FX 'Pistol: From heroin addiction to cheating, here's how Sex Pistols came to a tragic end

Sex Pistols was regarded as one of the most influential bands in history and started the punk rock movement in Britain, then why they split up


                            FX 'Pistol: From heroin addiction to cheating, here's how Sex Pistols came to a tragic end
Steve Jones, Johnny Rotten (John Lydon), Glen Matlock and Paul Cook Original Publication: People DisC (Photo by Evening Standard/Getty Images)
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When the Sex Pistols split in 1978, it was not the first time that the world was seeing a successful musical group calling it quits due to the reasons that they only knew. In 1970, the world suffered a setback when Paul McCartney suddenly announced that The Beatles is no longer a group. Till today, no one knows what is the “real” reason behind the group’s break up, and people still argue if Yoko played a part in the split.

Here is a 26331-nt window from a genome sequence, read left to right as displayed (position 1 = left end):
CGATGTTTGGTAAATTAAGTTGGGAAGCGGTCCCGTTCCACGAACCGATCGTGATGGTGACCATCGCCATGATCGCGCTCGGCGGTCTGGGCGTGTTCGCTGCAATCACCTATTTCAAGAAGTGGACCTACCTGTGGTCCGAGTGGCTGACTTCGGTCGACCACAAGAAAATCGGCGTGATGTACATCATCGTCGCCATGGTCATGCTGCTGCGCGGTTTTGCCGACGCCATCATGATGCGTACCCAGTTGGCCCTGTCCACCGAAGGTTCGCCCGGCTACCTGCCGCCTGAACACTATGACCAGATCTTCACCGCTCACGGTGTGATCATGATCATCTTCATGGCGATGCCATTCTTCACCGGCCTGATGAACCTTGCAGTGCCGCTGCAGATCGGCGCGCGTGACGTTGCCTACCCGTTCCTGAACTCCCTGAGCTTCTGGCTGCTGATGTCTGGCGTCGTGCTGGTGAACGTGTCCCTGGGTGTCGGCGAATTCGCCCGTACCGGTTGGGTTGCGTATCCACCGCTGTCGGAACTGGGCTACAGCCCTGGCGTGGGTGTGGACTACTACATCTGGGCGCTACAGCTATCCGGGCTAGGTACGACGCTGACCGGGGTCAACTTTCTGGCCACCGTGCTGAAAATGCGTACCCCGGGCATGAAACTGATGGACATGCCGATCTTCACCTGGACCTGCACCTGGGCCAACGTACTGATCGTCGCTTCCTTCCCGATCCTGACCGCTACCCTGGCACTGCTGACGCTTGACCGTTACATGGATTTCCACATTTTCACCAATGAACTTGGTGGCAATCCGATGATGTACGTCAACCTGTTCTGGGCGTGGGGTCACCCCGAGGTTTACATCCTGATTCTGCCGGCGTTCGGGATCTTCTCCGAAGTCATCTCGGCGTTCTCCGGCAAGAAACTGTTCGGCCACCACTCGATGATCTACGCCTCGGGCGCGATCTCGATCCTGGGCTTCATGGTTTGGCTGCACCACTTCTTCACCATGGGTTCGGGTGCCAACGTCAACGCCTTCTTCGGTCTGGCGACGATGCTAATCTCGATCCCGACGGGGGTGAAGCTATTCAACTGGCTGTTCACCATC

However, when it comes to Sex Pistols, the reasons for their breakup are very much known, and to be honest, it’s really tragic to know that one of the most influential bands in the world had to shut their operations so early. The story of how the band became an integral part of the punk movement is captured magnificently in Danny Boyle’s FX series ‘Pistol’.

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Even after being so successful, why did the group decide to split even when they were in their prime? Let’s dive in and get to know more about the band.